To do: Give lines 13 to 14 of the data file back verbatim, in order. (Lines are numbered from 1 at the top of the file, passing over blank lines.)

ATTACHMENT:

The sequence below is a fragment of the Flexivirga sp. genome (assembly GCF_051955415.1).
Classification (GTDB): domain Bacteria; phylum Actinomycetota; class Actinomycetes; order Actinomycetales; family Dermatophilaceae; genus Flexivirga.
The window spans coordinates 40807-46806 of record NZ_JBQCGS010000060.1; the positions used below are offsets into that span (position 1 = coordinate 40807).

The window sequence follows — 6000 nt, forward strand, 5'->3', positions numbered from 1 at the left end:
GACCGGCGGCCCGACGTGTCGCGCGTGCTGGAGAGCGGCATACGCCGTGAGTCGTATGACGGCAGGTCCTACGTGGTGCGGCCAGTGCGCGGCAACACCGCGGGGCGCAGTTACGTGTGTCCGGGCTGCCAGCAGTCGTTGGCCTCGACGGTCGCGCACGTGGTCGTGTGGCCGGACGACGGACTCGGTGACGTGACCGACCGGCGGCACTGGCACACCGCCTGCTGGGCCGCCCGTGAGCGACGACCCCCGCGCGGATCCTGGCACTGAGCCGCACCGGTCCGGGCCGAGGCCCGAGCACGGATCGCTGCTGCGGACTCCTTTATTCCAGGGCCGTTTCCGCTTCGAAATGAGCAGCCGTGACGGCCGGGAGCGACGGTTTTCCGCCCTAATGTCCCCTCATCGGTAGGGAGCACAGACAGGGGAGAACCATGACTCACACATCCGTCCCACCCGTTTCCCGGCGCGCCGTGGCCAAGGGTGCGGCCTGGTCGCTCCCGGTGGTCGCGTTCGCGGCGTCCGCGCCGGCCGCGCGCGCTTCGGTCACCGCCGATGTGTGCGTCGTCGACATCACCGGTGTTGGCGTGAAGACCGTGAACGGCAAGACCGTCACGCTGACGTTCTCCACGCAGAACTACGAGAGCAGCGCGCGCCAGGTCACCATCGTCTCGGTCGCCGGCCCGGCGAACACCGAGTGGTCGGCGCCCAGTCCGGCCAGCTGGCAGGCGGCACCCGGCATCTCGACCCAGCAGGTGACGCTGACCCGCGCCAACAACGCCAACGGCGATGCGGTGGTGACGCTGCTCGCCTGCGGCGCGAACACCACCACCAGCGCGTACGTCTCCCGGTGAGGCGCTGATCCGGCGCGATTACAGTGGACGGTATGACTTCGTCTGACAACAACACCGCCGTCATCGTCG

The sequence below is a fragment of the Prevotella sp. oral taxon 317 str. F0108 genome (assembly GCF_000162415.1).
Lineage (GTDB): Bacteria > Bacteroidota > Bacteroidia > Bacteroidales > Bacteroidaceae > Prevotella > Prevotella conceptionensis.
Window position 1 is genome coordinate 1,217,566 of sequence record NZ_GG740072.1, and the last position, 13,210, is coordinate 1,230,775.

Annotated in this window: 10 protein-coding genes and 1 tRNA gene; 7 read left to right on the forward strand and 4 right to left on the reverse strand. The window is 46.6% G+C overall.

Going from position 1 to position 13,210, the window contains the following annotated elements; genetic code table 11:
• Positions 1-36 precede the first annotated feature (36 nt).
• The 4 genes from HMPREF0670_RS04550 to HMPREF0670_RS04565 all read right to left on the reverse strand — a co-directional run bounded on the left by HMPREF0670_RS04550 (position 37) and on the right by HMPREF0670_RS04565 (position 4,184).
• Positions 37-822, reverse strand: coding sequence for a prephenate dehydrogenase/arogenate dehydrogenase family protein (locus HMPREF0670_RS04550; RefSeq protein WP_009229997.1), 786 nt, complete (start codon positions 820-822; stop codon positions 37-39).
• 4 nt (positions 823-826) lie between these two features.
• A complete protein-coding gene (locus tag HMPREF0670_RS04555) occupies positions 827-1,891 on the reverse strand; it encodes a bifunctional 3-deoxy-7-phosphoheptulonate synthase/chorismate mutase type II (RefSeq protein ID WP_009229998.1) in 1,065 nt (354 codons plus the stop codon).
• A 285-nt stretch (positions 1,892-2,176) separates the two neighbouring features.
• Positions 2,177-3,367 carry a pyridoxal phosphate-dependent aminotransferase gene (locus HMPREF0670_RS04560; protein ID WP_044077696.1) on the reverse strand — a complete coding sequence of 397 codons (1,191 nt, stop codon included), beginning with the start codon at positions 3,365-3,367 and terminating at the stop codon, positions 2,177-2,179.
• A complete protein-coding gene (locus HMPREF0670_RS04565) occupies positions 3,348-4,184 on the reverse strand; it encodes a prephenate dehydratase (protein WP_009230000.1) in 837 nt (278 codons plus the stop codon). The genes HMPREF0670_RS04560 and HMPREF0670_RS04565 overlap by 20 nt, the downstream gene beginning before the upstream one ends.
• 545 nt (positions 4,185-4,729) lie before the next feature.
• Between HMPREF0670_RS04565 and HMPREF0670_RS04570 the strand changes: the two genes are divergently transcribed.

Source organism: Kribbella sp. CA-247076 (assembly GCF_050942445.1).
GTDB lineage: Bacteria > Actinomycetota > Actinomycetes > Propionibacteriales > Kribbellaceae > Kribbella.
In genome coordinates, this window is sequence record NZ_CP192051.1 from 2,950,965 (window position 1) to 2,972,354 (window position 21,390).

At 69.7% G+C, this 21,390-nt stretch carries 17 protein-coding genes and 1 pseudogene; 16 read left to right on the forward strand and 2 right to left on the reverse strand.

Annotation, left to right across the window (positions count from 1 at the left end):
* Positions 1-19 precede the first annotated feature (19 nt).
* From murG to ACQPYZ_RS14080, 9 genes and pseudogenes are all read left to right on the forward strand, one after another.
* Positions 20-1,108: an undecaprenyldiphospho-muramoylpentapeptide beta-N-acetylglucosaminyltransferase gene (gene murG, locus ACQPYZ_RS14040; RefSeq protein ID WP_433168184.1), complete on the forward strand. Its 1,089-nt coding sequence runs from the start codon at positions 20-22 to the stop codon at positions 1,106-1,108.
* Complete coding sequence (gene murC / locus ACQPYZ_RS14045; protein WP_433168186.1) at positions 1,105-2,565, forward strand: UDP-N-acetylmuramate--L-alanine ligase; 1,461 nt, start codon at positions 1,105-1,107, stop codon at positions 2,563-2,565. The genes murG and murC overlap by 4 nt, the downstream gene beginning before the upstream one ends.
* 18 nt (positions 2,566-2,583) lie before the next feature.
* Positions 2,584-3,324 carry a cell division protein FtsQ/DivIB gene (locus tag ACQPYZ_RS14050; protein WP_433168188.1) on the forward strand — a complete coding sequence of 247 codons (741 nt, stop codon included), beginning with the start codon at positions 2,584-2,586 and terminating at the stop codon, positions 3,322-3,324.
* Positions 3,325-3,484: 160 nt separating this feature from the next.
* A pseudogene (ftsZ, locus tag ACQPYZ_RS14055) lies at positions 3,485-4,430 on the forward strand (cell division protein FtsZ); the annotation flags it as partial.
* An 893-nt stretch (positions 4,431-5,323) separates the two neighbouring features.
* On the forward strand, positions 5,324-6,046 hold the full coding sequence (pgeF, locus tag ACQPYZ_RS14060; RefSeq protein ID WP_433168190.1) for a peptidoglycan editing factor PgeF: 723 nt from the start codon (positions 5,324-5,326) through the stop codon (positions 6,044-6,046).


• Positions 37-822, reverse strand: coding sequence for a prephenate dehydrogenase/arogenate dehydrogenase family protein (locus HMPREF0670_RS04550; RefSeq protein WP_009229997.1), 786 nt, complete (start codon positions 820-822; stop codon positions 37-39).
• 4 nt (positions 823-826) lie between these two features.